We woke up early for our first day in London and had breakfast down stairs in our hotel–a full English breakfast.
We had to catch The Tube and then walk to Victoria Station to find our tour bus. Lin’s experience on the subway in New York City really helped. The nearest station to us was about a 7 – 10 minute walk. The pre-paid Oyster card provided by our tour guide helped ease us into the routine. The walk down into where we caught The Tube consisted of an elevator and an escalator-down, down, down. When we found our platform, we didn’t wait long. I enjoyed our uneventful trip on The Tube and our pleasant walk to Victoria Station–I worried a little if we were going the right direction but we were–thanks to Lin’s great navigation skills.
When we arrived at Victoria Station, we had time to grab a Starbucks and relax some. I needed the bathroom and I had “to pay to pee.”
The crowded queue area for all the tour buses felt overwhelming, and there were lots of buses lined up ready to take willing tourists all over London and England. We found our line and bus and waited.
The jam-packed tour filled our whole day: we saw Westminster Abbey, St. Paul’s Cathedral, 10 Downing Street, and drove down White Hall. We saw the famous Big Ben and Parliament.
Our tour guide timed our visit to Buckingham Palace perfectly so we could see the changing of the guard. The soldiers going off duty were the Irish Guard. Those coming on duty wore the Scottish gear with the big hairy helmets. The huge crowd waited patiently. Our tour guide used a unique flag to find her–a skull and crossbones. She waved it high and was easy to find, but we still lost two women. The sculptured flower gardens took our breath away–bright colors, manicured lawns and decorative pillars and statutes.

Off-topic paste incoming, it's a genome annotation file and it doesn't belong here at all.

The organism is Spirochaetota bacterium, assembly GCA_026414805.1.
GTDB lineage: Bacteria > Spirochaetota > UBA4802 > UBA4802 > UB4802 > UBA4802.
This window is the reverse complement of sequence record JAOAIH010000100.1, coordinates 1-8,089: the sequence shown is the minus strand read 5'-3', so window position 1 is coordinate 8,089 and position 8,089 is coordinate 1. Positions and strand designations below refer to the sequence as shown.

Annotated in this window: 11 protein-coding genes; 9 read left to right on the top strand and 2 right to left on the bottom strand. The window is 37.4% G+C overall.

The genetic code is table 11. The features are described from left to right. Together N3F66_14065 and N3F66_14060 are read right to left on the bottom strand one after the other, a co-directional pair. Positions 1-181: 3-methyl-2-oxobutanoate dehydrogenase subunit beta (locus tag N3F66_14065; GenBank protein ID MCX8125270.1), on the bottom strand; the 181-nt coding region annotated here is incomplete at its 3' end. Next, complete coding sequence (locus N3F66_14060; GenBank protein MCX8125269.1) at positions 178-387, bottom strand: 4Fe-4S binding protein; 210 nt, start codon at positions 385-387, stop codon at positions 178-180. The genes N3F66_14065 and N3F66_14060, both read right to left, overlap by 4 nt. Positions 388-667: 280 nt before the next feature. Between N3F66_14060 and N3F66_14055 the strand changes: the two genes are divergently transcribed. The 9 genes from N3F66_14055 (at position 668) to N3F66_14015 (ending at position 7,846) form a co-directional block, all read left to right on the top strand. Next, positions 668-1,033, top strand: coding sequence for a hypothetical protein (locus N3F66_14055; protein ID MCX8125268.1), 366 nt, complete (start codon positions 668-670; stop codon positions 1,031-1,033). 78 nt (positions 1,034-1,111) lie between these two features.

From there we bussed to Tower of London for a lunch of Fish and Chips. We toured the Tower and saw the Crown Jewels–OMG!! Again the crowds were massive.
The next part of the tour was a cruise on the River Thames–what a relaxing jaunt! Seeing London from the river gave us a great vantage spot. Our tour ended with a ride on the London Eye, an over-sized ferris wheel on the edge of the River Thames.
I’m not normally afraid of heights, but that ride was a little daunting. We could easily see the Parliament building and Big Ben from the ride. The individual compartments could hold about 10 – 15 people, so I could walk from side to side and take pictures. We had a clear 360 degree view of London. The river laced in both directions–it was awesome. The scariest part for me hit at the top of the ride and then when we started down the other side–I felt protected when we traveled up, but when we were going down, I felt vulnerable and exposed. It truly is the Daddy of them all for a ferris wheel ride.
When we finished the ride, we walked across the bridge near Big Ben for The Tube Westminster station to get back to our hotel–it was more involved than the straight shot to Victoria Station, but Lin handled it masterfully. Again we had to go down into the bowels of London to access The Tube–musicians played at a variety of spots. We made the connection back to Victoria Station and then back to the stop near our hotel.
Before going to our room, we talked to Charlotte, the hotel clerk, about seeing a play in the West End on our next free day on Wednesday. She helped us book tickets for “Les Miserables” at the Queen’s Theater in the West End–I was so excited.
A friend from home suggested we see a play in the famous West End of London before we left–I hadn’t thought of it with all we were going to see, but I knew we had to do it.
We had a leisure dinner in the neighborhood and a restful evening in our room after a busy, busy day. We knew we needed to rest up for tomorrow, our free day in London. Lin studied the map of The Tube and laid out our route to get to our destination for the next day–the Charles Dickens museum and the British Museum.
Have you ever been to London? What was your favorite sight?
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